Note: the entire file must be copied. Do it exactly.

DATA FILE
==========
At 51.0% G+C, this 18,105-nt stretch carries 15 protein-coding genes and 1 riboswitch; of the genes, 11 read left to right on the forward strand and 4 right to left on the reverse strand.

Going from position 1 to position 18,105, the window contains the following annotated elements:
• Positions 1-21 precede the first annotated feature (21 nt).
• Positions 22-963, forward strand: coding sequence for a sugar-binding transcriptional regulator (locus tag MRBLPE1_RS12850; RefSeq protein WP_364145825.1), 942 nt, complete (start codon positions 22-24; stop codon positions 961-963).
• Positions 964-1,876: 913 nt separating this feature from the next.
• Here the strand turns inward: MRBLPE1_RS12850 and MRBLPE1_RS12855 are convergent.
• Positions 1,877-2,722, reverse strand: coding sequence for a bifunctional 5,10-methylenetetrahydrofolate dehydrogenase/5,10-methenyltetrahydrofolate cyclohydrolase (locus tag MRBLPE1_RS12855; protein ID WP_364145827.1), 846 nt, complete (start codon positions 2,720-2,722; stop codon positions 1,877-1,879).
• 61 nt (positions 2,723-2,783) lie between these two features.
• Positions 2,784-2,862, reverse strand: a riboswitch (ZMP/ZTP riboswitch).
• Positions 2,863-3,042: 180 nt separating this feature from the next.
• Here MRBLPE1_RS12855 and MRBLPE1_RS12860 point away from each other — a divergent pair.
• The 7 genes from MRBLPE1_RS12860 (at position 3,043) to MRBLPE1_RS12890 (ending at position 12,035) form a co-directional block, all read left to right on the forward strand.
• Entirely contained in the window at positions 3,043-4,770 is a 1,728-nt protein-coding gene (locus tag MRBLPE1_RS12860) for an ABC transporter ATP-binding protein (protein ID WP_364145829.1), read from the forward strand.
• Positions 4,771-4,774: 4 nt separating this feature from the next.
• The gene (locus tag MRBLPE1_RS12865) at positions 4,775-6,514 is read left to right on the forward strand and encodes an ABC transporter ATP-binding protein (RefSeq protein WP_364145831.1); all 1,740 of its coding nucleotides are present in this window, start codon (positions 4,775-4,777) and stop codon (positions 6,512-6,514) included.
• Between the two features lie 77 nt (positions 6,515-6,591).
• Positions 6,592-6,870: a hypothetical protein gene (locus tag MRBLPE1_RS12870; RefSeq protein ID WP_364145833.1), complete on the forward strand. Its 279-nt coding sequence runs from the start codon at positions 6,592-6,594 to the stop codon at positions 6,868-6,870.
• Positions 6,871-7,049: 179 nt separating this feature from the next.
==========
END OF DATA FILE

At 51.0% G+C, this 18,105-nt stretch carries 15 protein-coding genes and 1 riboswitch; of the genes, 11 read left to right on the forward strand and 4 right to left on the reverse strand.

Going from position 1 to position 18,105, the window contains the following annotated elements:
• Positions 1-21 precede the first annotated feature (21 nt).
• Positions 22-963, forward strand: coding sequence for a sugar-binding transcriptional regulator (locus tag MRBLPE1_RS12850; RefSeq protein WP_364145825.1), 942 nt, complete (start codon positions 22-24; stop codon positions 961-963).
• Positions 964-1,876: 913 nt separating this feature from the next.
• Here the strand turns inward: MRBLPE1_RS12850 and MRBLPE1_RS12855 are convergent.
• Positions 1,877-2,722, reverse strand: coding sequence for a bifunctional 5,10-methylenetetrahydrofolate dehydrogenase/5,10-methenyltetrahydrofolate cyclohydrolase (locus tag MRBLPE1_RS12855; protein ID WP_364145827.1), 846 nt, complete (start codon positions 2,720-2,722; stop codon positions 1,877-1,879).
• 61 nt (positions 2,723-2,783) lie between these two features.
• Positions 2,784-2,862, reverse strand: a riboswitch (ZMP/ZTP riboswitch).
• Positions 2,863-3,042: 180 nt separating this feature from the next.
• Here MRBLPE1_RS12855 and MRBLPE1_RS12860 point away from each other — a divergent pair.
• The 7 genes from MRBLPE1_RS12860 (at position 3,043) to MRBLPE1_RS12890 (ending at position 12,035) form a co-directional block, all read left to right on the forward strand.
• Entirely contained in the window at positions 3,043-4,770 is a 1,728-nt protein-coding gene (locus tag MRBLPE1_RS12860) for an ABC transporter ATP-binding protein (protein ID WP_364145829.1), read from the forward strand.
• Positions 4,771-4,774: 4 nt separating this feature from the next.
• The gene (locus tag MRBLPE1_RS12865) at positions 4,775-6,514 is read left to right on the forward strand and encodes an ABC transporter ATP-binding protein (RefSeq protein WP_364145831.1); all 1,740 of its coding nucleotides are present in this window, start codon (positions 4,775-4,777) and stop codon (positions 6,512-6,514) included.
• Between the two features lie 77 nt (positions 6,515-6,591).
• Positions 6,592-6,870: a hypothetical protein gene (locus tag MRBLPE1_RS12870; RefSeq protein ID WP_364145833.1), complete on the forward strand. Its 279-nt coding sequence runs from the start codon at positions 6,592-6,594 to the stop codon at positions 6,868-6,870.
• Positions 6,871-7,049: 179 nt separating this feature from the next.